Reviewer: Steve Dollar
Rating (out of 5): ****
Sometimes there's nothing quite as welcome as a movie that provides a headspace so roomy and tranquil you can hear yourself think - not in an intellectual or analytical way, but in a Zen way, establishing a kind of spiritual rapport with a story that goes much deeper than the surface. One of the past year's more unique and heartfelt sleepers, Alamar is so focused and elemental in what it wants to do that, for its slight but meaningful 73 minutes, a viewer can be totally enveloped in its perfect little world.
Director Pedro González-Rubio works in a hybrid overlap between fictional drama and documentary, shooting in the waters off the Banco Chinchorro in the Caribbean, a diver's paradise at the Southern tip of Mexico. Unlike the work of cinematic anthropolgists like Ulrich Seidl or Pedro Costa, whose direction of workshop-scripted non-actors in specific settings tends to emphasize sociological themes ripe-to-bursting with subtext, González-Rubio turns his HD video lens away from the ills of urban life, capitalism, and globalization and gets back to nature. Alamar's edenic waterworld is lent gravity through its touching premise: Natan (Natan Machado Palombini), the child of a Mexican fisherman of strong Mayan heritage and an Italian mother, comes to visit his father (Jorge Machado) for a few weeks in the summer - before returning to his mother half a world away.
The scenario is established briefly and poetically in a few opening minutes, and then the rest of the movie is the man and the boy going about daily life on the water. Aside from the poignant tone of reunion and inevitable separation, there's never the intrusion of what you might call “surplus drama.” The scenes really are what they are: tender observations of a man, too rooted in his sense of place to be anywhere else, engaged very soulfully in giving his young child a sense of where he comes from, so that one day he will remember. The camera's quiet, verite gaze takes in everything with a measured beat.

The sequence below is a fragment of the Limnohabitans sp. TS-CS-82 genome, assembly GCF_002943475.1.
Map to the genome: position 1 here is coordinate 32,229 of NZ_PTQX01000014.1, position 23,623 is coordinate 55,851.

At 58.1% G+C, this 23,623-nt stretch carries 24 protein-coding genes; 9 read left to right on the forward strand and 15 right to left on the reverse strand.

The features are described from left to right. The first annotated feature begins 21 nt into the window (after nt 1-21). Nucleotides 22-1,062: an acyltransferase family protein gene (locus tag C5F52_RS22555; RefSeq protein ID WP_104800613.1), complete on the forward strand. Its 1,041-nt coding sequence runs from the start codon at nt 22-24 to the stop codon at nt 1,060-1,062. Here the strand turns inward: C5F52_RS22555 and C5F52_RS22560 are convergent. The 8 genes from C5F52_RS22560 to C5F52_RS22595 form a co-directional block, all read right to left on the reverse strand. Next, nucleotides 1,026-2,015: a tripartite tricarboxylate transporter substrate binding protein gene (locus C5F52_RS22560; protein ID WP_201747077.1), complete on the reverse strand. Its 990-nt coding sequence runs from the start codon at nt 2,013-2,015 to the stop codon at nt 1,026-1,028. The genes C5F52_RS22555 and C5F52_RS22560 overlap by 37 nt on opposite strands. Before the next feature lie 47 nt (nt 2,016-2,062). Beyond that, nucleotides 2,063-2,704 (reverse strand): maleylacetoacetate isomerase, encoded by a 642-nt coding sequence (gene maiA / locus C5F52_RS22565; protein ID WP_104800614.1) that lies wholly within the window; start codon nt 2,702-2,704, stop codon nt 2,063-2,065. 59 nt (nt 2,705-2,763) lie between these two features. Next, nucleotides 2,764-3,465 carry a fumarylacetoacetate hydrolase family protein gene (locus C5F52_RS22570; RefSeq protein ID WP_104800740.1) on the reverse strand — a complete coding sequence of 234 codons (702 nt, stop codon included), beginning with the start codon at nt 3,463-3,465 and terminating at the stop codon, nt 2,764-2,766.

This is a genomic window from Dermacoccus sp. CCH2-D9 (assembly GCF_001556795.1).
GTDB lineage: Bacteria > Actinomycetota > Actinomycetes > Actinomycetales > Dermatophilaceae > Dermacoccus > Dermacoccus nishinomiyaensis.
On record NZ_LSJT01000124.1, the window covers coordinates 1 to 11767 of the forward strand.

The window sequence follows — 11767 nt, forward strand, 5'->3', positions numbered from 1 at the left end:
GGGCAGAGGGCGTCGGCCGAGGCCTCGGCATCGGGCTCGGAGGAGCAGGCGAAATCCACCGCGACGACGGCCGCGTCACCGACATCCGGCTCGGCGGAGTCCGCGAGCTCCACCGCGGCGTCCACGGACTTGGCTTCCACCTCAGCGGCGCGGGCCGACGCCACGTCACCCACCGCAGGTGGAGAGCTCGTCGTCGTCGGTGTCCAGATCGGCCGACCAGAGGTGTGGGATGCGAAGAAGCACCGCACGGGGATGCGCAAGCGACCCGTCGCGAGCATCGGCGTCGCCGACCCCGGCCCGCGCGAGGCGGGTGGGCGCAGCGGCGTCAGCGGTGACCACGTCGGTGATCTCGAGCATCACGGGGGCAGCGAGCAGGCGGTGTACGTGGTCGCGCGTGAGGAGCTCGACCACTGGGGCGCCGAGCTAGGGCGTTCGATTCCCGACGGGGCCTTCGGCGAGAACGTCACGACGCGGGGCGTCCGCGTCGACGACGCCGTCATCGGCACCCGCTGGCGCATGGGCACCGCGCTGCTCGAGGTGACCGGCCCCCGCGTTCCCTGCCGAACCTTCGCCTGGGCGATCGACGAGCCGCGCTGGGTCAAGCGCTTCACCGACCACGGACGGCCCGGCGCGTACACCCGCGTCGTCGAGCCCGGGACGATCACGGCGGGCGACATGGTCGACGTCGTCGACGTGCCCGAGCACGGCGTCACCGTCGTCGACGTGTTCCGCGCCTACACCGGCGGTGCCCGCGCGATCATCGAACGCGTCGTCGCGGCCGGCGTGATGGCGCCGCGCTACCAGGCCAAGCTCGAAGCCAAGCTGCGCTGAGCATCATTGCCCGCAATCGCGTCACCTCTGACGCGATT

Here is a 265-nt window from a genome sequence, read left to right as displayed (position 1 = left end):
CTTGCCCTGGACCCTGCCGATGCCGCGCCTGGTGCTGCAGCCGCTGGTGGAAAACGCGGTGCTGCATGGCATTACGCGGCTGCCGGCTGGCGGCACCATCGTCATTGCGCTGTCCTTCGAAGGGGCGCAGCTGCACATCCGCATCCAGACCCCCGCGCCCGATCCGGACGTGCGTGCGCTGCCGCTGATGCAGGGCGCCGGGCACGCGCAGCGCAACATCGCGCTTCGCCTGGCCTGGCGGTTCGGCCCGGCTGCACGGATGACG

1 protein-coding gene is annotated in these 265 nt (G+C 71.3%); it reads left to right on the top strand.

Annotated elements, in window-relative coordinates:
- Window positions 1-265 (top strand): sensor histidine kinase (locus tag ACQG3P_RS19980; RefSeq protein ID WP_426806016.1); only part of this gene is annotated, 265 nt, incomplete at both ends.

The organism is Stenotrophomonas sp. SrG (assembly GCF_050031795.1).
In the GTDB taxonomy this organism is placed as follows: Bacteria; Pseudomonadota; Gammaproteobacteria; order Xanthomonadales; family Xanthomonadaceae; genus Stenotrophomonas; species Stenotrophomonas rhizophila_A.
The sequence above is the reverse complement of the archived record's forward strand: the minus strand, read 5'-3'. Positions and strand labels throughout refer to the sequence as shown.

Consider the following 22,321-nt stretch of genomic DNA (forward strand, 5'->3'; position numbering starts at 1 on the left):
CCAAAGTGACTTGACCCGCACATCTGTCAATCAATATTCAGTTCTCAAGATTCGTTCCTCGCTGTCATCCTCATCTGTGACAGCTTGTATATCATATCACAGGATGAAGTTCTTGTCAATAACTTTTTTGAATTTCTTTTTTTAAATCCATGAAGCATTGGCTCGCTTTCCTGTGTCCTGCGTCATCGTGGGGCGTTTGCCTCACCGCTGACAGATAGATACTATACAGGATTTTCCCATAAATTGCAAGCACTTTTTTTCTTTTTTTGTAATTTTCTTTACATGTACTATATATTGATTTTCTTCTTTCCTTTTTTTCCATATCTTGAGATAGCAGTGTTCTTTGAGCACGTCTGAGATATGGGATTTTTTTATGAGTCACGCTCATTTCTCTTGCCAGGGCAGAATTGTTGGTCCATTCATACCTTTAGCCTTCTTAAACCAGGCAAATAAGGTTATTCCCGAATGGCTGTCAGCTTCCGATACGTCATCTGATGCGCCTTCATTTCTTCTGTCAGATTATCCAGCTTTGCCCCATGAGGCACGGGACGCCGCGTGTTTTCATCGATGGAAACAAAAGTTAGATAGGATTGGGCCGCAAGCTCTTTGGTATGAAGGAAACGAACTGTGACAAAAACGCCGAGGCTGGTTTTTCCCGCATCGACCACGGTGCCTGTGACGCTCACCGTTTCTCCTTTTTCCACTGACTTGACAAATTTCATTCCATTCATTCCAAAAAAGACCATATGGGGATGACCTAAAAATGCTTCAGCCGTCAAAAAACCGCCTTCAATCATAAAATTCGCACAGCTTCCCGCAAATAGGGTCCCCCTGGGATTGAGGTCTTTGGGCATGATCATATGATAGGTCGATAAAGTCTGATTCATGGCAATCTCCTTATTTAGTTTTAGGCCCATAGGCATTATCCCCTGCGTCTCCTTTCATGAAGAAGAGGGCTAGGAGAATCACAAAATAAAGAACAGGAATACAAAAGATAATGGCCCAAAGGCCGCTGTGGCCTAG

The film's central stretch involves the capture and preparation of some barracuda, which becomes a dinner enjoyed in a rough hewn shack that sits on stilts above the water. With scraps, the father and son lure a friendly egret and, in a tightly framed passage, the kid tries, not so successfully, to get the bird to walk onto his hand. The egret, which they name Blanquita, steals the scene, underscoring the film's essential concept of bonding and the sustaining truths of the natural world. Yes, it's a Flipper moment, surely the stuff of a million beach vacations in a million childhood, but here once more, in this particular time and place, with this particular father and son, it's something new all over again.
The balance between the unique and the universal gives the film much of its appeal, as does the uncontrived charisma of Machados junior and senior, and the older fisherman who plays an avuncular role. The sheer aquatic splendor that lights up the frame in endless flashes of crystalline blue would be enough to keep Alamar on 24/7 repeat mode on the Travel Channel, especially during the snowbound months. But its passionate immersion in what for many of us cubicle-dwelling urbanoids is a parallel universe makes t more indelible, once the postcard vistas fade in the mind's eye.
The Film Movement DVD also includes, as is typical for them, a short film --Take It Easy by César Díaz Meléndez, a lovely, and very short, hand-made sand-animated piece, definitely worth a watch.
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